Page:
If you prefer gourmet to reggae, Wolfgang Puck has it covered — Spago’s seder, with braised Morrocan lamb and tarragon gefilte fish, has become a tradition in its own right, and proceeds go to charity.

The seder may focus on women’s issues, as at Temple Judea in Tarzana or the National Council of Jewish Women. Or reading a haggadah together might aim to bring singles to the Promised Land of their beshert, as did a Passover dinner this year at Meet Me Café. Perhaps the most popular "new order" for Passover is the interfaith seder, of the type Leo Baeck Temple held this year, where members of any community can recognize elements of their own historical struggles in the retelling of the Passover tale.

Whatever the community, whatever the goal, the story of Passover can speak to anyone who has struggled, anyone who has been set free. In congregations and communities across Los Angeles, Passover celebrants are saying, "We’ll leave the door open." — Mike Levy, Staff Writer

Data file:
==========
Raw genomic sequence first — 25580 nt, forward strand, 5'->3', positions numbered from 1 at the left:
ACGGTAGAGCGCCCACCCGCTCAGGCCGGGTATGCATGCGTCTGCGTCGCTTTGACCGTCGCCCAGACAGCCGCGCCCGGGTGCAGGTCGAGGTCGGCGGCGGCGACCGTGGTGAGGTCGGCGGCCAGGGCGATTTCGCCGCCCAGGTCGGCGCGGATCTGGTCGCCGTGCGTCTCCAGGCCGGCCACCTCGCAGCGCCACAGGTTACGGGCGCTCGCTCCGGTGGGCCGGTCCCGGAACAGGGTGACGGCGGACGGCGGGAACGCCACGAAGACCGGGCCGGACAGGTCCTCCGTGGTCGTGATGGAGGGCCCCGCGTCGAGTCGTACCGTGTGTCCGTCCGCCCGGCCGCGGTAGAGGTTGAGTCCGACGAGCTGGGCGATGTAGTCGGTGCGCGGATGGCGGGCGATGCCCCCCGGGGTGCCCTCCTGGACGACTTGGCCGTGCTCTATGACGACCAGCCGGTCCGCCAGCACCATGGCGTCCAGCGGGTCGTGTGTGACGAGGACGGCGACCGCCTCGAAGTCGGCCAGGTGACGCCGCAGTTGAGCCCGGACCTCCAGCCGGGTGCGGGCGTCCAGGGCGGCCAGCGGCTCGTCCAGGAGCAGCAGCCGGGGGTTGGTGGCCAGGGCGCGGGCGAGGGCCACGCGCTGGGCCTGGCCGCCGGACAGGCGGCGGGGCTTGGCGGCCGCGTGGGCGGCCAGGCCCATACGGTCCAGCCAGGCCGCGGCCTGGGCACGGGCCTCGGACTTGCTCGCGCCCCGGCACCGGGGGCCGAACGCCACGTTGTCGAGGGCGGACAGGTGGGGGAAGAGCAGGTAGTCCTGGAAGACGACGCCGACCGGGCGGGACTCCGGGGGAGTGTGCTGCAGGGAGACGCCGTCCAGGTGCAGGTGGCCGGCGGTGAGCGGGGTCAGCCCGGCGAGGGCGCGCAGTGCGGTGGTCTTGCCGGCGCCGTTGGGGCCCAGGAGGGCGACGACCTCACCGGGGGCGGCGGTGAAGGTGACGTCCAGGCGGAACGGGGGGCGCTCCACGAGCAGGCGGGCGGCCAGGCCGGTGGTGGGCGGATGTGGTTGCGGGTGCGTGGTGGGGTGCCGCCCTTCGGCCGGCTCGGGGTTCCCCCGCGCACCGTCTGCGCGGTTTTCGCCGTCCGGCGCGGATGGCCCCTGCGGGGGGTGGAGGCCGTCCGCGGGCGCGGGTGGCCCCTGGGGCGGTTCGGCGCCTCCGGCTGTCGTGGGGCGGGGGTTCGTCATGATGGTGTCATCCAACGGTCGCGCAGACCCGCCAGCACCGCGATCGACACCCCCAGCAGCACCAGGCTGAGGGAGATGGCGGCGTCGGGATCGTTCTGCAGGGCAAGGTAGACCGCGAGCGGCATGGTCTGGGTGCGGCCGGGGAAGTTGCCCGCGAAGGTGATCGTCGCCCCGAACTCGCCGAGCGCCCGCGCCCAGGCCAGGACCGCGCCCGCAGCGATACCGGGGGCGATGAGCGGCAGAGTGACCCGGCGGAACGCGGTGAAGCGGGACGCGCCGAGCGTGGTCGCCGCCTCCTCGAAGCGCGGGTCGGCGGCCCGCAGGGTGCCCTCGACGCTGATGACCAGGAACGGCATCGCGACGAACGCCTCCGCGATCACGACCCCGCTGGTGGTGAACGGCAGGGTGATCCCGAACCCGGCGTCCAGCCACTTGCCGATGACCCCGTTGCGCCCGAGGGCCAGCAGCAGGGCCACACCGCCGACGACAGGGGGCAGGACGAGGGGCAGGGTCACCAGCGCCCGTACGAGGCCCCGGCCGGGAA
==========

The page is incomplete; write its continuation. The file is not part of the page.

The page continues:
No Longer Alone


Murray Cohen and his wife of 52 years, Lillian, were both Holocaust survivors. Since Lillian’s death nine months ago, Murray spends most of his days inside. Without the attention of his daughter Barbara, Murray would hardly eat, shower or speak.

Murray is a fictional character who might resemble an elderly neighbor, parent or relative you know. His story is not uncommon from many unwritten stories unfolding behind locked doors throughout the Los Angles area. For individuals like Murray, who are suffering from loss, and for those like Barbara, who care for them, The Maple Counseling Center (TMCC) in Beverly Hills provides a service that hopes to unlock the hearts of these pained individuals.